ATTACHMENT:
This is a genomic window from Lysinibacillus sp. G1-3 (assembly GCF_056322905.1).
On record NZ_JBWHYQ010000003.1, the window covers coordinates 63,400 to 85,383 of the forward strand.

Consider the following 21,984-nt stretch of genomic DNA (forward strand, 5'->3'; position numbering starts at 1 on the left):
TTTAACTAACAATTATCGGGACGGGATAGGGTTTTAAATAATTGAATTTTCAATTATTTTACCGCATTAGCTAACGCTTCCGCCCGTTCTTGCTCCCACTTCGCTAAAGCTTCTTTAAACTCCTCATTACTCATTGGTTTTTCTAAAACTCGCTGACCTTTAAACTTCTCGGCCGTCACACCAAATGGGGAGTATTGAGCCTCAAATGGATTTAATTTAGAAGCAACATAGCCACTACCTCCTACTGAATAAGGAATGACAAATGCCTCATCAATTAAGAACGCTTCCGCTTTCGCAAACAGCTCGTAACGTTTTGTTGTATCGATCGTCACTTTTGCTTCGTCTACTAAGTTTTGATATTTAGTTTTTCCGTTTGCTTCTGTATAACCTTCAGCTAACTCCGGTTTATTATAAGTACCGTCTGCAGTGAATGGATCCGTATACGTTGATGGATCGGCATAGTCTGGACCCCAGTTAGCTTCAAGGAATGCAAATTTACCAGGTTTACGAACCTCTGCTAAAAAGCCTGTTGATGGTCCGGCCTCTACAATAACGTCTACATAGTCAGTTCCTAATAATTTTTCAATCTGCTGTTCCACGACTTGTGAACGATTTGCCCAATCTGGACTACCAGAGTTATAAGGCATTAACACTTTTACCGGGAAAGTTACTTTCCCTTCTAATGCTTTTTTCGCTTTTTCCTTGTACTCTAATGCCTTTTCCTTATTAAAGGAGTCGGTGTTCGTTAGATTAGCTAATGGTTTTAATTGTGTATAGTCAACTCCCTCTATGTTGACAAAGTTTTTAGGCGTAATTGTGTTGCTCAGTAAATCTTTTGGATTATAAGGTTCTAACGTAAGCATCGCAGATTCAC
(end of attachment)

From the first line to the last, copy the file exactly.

This is a genomic window from Lysinibacillus sp. G1-3 (assembly GCF_056322905.1).
On record NZ_JBWHYQ010000003.1, the window covers coordinates 63,400 to 85,383 of the forward strand.

Consider the following 21,984-nt stretch of genomic DNA (forward strand, 5'->3'; position numbering starts at 1 on the left):
TTTAACTAACAATTATCGGGACGGGATAGGGTTTTAAATAATTGAATTTTCAATTATTTTACCGCATTAGCTAACGCTTCCGCCCGTTCTTGCTCCCACTTCGCTAAAGCTTCTTTAAACTCCTCATTACTCATTGGTTTTTCTAAAACTCGCTGACCTTTAAACTTCTCGGCCGTCACACCAAATGGGGAGTATTGAGCCTCAAATGGATTTAATTTAGAAGCAACATAGCCACTACCTCCTACTGAATAAGGAATGACAAATGCCTCATCAATTAAGAACGCTTCCGCTTTCGCAAACAGCTCGTAACGTTTTGTTGTATCGATCGTCACTTTTGCTTCGTCTACTAAGTTTTGATATTTAGTTTTTCCGTTTGCTTCTGTATAACCTTCAGCTAACTCCGGTTTATTATAAGTACCGTCTGCAGTGAATGGATCCGTATACGTTGATGGATCGGCATAGTCTGGACCCCAGTTAGCTTCAAGGAATGCAAATTTACCAGGTTTACGAACCTCTGCTAAAAAGCCTGTTGATGGTCCGGCCTCTACAATAACGTCTACATAGTCAGTTCCTAATAATTTTTCAATCTGCTGTTCCACGACTTGTGAACGATTTGCCCAATCTGGACTACCAGAGTTATAAGGCATTAACACTTTTACCGGGAAAGTTACTTTCCCTTCTAATGCTTTTTTCGCTTTTTCCTTGTACTCTAATGCCTTTTCCTTATTAAAGGAGTCGGTGTTCGTTAGATTAGCTAATGGTTTTAATTGTGTATAGTCAACTCCCTCTATGTTGACAAAGTTTTTAGGCGTAATTGTGTTGCTCAGTAAATCTTTTGGATTATAAGGTTCTAACGTAAGCATCGCAGATTCAC